Cornish surnames are characterized by a multitude of spelling variations. The frequent changes in surnames are due to the fact that the Old and Middle English languages lacked definite spelling rules. The official court languages, which were Latin and French, were also influential on the spelling of a surname. Since the spelling of surnames was rarely consistent in medieval times, and scribes and church officials recorded names as they sounded rather than adhering to any specific spelling rules, it was common to find the same individual referred to with different spellings of their surname in the ancient chronicles. Moreover, a large number of foreign names were brought into England, which accelerated and accentuated the alterations to the spelling of various surnames. Lastly, spelling variations often resulted from the linguistic differences between the people of Cornwall and the rest of England. The Cornish spoke a unique Brythonic Celtic language which was first recorded in written documents during the 10th century. However, they became increasingly Anglicized, and Cornish became extinct as a spoken language in 1777, although it has been revived by Cornish patriots in the modern era. The name has been spelled Champernon, Champernoon, Champernown, Champernowne, Campernon, Campernoon, Campernown, Champernoun, Champernoune, Chambernon and many more.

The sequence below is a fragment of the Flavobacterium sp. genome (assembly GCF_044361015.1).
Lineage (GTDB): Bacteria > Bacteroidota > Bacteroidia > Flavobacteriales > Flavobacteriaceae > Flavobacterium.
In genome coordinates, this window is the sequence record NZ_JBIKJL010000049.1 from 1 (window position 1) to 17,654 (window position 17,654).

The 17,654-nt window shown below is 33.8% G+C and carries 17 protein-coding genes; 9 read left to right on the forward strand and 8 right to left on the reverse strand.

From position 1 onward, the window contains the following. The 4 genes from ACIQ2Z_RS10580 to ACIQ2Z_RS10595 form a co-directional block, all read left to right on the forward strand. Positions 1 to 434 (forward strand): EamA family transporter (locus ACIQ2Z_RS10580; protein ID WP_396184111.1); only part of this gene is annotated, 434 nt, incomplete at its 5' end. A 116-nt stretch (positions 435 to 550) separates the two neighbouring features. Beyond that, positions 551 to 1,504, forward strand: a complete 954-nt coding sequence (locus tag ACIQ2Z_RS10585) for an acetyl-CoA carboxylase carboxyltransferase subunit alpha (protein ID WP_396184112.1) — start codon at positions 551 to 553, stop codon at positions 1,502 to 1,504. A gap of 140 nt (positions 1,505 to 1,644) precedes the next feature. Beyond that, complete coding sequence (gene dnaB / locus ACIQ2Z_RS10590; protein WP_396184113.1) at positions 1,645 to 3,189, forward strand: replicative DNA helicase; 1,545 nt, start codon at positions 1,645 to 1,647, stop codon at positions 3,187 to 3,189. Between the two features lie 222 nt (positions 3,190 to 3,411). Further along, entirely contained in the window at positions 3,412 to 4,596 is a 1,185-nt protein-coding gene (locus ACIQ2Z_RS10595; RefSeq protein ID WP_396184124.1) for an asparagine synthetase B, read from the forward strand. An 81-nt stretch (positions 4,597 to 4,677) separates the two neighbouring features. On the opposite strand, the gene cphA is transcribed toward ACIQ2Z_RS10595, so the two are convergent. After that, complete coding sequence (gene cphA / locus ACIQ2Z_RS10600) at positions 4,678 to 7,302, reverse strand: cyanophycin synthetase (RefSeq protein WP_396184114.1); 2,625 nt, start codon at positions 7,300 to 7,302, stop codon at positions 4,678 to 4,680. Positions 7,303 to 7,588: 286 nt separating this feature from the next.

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Cambernum Early History


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Cambernum Early History



This web page shows only a small excerpt of our Cambernum research. Another 179 words (13 lines of text) covering the years 1280 and 1300 are included under the topic Early Cambernum History in all our PDF Extended History products and printed products wherever possible.

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Cambernum Early Notables (pre 1700)


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Cambernum Early Notables (pre 1700)



More information is included under the topic Early Cambernum Notables in all our PDF Extended History products and printed products wherever possible.

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The Great Migration